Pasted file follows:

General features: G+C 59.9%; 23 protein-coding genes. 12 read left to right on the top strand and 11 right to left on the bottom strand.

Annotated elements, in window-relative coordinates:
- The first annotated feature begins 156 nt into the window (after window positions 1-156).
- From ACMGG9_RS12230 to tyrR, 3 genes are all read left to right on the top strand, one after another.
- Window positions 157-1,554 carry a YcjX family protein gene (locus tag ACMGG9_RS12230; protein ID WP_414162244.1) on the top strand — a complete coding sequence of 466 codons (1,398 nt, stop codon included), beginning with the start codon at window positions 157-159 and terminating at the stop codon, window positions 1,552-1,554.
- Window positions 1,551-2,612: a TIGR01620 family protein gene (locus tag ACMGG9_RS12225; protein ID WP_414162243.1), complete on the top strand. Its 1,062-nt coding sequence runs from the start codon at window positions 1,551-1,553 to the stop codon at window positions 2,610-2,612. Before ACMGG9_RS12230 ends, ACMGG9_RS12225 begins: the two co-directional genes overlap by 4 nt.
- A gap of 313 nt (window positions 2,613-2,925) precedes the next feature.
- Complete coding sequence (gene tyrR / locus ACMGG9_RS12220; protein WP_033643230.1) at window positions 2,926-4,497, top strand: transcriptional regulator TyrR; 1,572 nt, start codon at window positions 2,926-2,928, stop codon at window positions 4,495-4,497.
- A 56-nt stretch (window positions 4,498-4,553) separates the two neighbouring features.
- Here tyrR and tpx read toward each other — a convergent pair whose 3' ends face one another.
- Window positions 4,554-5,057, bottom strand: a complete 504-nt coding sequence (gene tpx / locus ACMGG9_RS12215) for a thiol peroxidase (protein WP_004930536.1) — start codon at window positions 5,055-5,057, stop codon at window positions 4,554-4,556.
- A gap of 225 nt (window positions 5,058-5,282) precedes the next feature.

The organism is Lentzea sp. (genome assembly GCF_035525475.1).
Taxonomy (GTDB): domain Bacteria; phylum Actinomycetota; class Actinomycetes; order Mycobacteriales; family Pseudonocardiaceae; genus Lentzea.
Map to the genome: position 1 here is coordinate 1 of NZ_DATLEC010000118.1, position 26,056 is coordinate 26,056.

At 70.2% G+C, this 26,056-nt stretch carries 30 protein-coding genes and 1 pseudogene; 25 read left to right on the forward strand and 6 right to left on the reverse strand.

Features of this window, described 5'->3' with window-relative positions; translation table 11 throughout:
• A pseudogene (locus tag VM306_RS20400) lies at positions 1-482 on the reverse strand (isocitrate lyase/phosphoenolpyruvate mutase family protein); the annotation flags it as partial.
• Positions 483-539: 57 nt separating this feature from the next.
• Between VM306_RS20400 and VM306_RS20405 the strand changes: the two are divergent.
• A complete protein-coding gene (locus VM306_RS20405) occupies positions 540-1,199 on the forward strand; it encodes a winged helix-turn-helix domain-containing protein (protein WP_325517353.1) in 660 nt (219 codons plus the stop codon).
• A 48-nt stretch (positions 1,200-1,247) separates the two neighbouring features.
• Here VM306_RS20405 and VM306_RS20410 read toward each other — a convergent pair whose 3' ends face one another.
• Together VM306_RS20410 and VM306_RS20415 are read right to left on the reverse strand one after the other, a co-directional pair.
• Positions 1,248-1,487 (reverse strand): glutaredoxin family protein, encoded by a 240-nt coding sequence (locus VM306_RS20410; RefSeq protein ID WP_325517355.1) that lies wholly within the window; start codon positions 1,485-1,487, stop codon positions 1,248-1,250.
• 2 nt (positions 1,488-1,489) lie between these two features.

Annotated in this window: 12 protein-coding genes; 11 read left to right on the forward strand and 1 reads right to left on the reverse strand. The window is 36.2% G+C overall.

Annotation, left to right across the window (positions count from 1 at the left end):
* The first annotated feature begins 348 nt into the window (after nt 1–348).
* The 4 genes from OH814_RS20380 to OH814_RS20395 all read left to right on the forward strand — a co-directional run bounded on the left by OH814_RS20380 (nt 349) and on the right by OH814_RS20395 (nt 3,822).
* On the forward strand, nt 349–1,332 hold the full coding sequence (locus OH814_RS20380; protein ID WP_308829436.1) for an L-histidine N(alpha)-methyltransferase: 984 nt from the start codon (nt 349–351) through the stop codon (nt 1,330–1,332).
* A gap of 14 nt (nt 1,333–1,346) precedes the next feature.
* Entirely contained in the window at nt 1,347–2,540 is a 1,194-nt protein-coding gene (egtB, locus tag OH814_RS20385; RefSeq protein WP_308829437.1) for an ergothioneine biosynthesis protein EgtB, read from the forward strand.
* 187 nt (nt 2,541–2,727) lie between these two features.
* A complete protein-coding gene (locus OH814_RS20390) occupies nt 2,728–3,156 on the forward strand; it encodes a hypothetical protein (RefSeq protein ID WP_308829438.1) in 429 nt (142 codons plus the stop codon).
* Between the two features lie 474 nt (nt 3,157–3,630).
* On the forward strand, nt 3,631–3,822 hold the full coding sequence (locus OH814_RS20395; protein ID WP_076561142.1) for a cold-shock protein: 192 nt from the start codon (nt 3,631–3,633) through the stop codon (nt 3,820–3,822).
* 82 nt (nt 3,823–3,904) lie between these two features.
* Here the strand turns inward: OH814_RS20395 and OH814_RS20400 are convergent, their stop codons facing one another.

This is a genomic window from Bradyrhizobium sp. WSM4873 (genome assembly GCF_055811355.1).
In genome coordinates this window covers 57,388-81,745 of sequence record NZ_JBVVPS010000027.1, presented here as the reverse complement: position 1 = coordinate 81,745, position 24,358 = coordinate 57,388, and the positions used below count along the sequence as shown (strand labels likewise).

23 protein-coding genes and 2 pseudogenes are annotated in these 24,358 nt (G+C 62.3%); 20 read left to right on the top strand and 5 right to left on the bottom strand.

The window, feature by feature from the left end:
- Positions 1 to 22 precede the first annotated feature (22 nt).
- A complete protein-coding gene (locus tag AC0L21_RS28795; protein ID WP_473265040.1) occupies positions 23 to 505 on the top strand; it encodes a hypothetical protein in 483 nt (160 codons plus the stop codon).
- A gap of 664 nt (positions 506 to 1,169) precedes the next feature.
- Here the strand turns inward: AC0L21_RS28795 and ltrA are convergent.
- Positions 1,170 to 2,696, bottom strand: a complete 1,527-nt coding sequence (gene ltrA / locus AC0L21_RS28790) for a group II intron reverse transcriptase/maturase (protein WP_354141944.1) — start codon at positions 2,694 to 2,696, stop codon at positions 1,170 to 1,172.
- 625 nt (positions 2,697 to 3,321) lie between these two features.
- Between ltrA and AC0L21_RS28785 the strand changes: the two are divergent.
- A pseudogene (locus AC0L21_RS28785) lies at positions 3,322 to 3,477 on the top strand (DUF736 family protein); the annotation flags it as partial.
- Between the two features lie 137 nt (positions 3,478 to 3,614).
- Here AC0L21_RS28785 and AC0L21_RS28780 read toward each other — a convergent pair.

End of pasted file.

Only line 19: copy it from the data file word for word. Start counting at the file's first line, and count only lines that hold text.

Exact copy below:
• Positions 483-539: 57 nt separating this feature from the next.